Most Millennials, Gen Z Don’t View Marriage, Family Formation as Life Goals: Study

Brandon Showalter | 14 January 2020

New research from Barna reveals that younger generations around the world are more interested in the pursuit of professional success than they are focused on family formation and building a home.

The study, called “The Connected Generation Report,” documents findings collected from over 15,000 interviews with young people in both the Gen Z and millennial generations in 25 nations and nine languages.

The Barna group conducted the research along with Christian humanitarian organization World Vision.

The nations selected for the study were based on countries and regions where Barna and World Vision receive frequent requests for research-based insights, the researchers noted in the report released Thursday. The survey was offered in English, French, Portuguese, Spanish, German, Romanian, Korean, Indonesian and Taiwanese.

Among the survey participants, approximately half had both completed their education and become financially independent from their parents. Around 40 percent reported having traveled to other nations, begun a career, and becoming “spiritually mature.”

A quarter had prioritized getting married and caring for the poor; fewer still, 21 percent, said they prioritized purchasing a home.

Practicing Christians who were surveyed led young adults in family formation, with nearly one-third stating that they had gotten married, 37 percent reported becoming a parent, and 53 percent said they had become more spiritually mature. The study distinguished between “practicing” and “non-practicing” Christians.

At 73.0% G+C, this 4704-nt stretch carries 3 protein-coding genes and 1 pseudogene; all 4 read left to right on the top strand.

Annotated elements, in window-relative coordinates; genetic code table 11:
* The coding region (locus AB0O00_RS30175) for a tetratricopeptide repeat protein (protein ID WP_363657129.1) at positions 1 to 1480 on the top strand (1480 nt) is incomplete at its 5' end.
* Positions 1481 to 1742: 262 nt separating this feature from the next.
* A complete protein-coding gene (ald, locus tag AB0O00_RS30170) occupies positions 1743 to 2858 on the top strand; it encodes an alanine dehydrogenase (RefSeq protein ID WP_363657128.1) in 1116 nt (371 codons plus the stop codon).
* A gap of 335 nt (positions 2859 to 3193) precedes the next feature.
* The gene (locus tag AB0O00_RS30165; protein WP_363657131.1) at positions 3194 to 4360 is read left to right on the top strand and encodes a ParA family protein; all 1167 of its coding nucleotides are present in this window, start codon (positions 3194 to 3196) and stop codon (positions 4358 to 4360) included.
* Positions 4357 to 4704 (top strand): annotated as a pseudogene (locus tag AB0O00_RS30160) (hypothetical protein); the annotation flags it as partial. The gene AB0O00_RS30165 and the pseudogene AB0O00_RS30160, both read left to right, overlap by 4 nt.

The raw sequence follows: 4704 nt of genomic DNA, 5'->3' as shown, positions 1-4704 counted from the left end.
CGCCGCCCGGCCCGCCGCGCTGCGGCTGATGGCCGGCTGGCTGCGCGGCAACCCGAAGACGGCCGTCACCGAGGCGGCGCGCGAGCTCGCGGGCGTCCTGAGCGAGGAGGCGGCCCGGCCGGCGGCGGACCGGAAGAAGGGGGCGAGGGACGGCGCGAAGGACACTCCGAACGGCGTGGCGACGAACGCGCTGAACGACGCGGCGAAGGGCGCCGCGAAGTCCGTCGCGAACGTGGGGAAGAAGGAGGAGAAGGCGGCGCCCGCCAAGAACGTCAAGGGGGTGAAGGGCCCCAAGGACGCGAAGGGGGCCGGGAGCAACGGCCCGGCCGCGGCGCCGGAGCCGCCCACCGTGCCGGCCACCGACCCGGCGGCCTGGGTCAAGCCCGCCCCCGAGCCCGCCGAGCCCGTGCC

“While family-oriented goals may climb higher on the list of priorities as these respondents move further into adulthood, nearly four in 10 young adults also aim to follow their dreams (38%) and about one in three wants to start a business (36%), travel to other countries (32%) or become financially independent from their parents (30%),” the Barna report noted.

“Goals that did not make the top 10 list for young adults around the world include caring for the poor and needy (23%), becoming more mature spiritually (21%) and enjoying life before having more responsibilities (20%).”

Numbers were notably higher among practicing Christians.

The Barna data shows that 32 percent of practicing Christians expressed desire to care for the poor and needy in contrast to 21 percent of non-practicing Christians, 26 percent of young persons of non-Christian faiths, and 17 with no faith.

The data also reveals that both millennials and Gen Zoomers are highly success-oriented, “with both generations moving further away from more traditional life goals of generations past to a life course that demands achievement or at least stability in their education, career and finances.”

Because of this, 40 percent of survey respondents in these younger generations indicated that they are as likely to feel “optimistic about the future” as they are “uncertain about the future,” in addition to “afraid to fail” and “anxious about important decisions.” Thirty-six percent reported feeling “pressure to be successful.”

The report coheres with other survey data in recent years from reputable polling organizations which show that younger generations around the world, but especially in the U.S., are moving away from faith and are now categorized as “nones” — those with no particular religious affiliation. Such a shift likely explains, in part, the trend of moving away from goals related to family formation, which is often associated with the active practice of faith.

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